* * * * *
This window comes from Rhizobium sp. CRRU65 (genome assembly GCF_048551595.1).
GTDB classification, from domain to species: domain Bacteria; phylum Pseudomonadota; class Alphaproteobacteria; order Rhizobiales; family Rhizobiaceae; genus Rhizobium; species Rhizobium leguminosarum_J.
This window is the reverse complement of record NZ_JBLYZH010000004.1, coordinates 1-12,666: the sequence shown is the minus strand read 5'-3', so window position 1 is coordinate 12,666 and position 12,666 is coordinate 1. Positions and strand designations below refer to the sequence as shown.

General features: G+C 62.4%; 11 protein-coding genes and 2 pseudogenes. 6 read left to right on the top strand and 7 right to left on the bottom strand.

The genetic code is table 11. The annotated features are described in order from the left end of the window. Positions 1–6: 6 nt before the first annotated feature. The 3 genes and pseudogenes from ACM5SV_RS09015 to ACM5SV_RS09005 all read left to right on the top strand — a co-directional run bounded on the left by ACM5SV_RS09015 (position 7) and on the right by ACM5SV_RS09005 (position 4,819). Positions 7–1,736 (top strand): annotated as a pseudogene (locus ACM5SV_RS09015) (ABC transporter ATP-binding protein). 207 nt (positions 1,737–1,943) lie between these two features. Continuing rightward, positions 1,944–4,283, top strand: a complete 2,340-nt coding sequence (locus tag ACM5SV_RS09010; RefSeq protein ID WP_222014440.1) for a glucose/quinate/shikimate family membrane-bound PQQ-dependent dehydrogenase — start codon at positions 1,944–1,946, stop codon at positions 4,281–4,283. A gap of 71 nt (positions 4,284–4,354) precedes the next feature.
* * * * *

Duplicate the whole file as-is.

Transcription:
This window comes from Rhizobium sp. CRRU65 (genome assembly GCF_048551595.1).
GTDB classification, from domain to species: domain Bacteria; phylum Pseudomonadota; class Alphaproteobacteria; order Rhizobiales; family Rhizobiaceae; genus Rhizobium; species Rhizobium leguminosarum_J.
This window is the reverse complement of record NZ_JBLYZH010000004.1, coordinates 1-12,666: the sequence shown is the minus strand read 5'-3', so window position 1 is coordinate 12,666 and position 12,666 is coordinate 1. Positions and strand designations below refer to the sequence as shown.

General features: G+C 62.4%; 11 protein-coding genes and 2 pseudogenes. 6 read left to right on the top strand and 7 right to left on the bottom strand.

The genetic code is table 11. The annotated features are described in order from the left end of the window. Positions 1–6: 6 nt before the first annotated feature. The 3 genes and pseudogenes from ACM5SV_RS09015 to ACM5SV_RS09005 all read left to right on the top strand — a co-directional run bounded on the left by ACM5SV_RS09015 (position 7) and on the right by ACM5SV_RS09005 (position 4,819). Positions 7–1,736 (top strand): annotated as a pseudogene (locus ACM5SV_RS09015) (ABC transporter ATP-binding protein). 207 nt (positions 1,737–1,943) lie between these two features. Continuing rightward, positions 1,944–4,283, top strand: a complete 2,340-nt coding sequence (locus tag ACM5SV_RS09010; RefSeq protein ID WP_222014440.1) for a glucose/quinate/shikimate family membrane-bound PQQ-dependent dehydrogenase — start codon at positions 1,944–1,946, stop codon at positions 4,281–4,283. A gap of 71 nt (positions 4,284–4,354) precedes the next feature.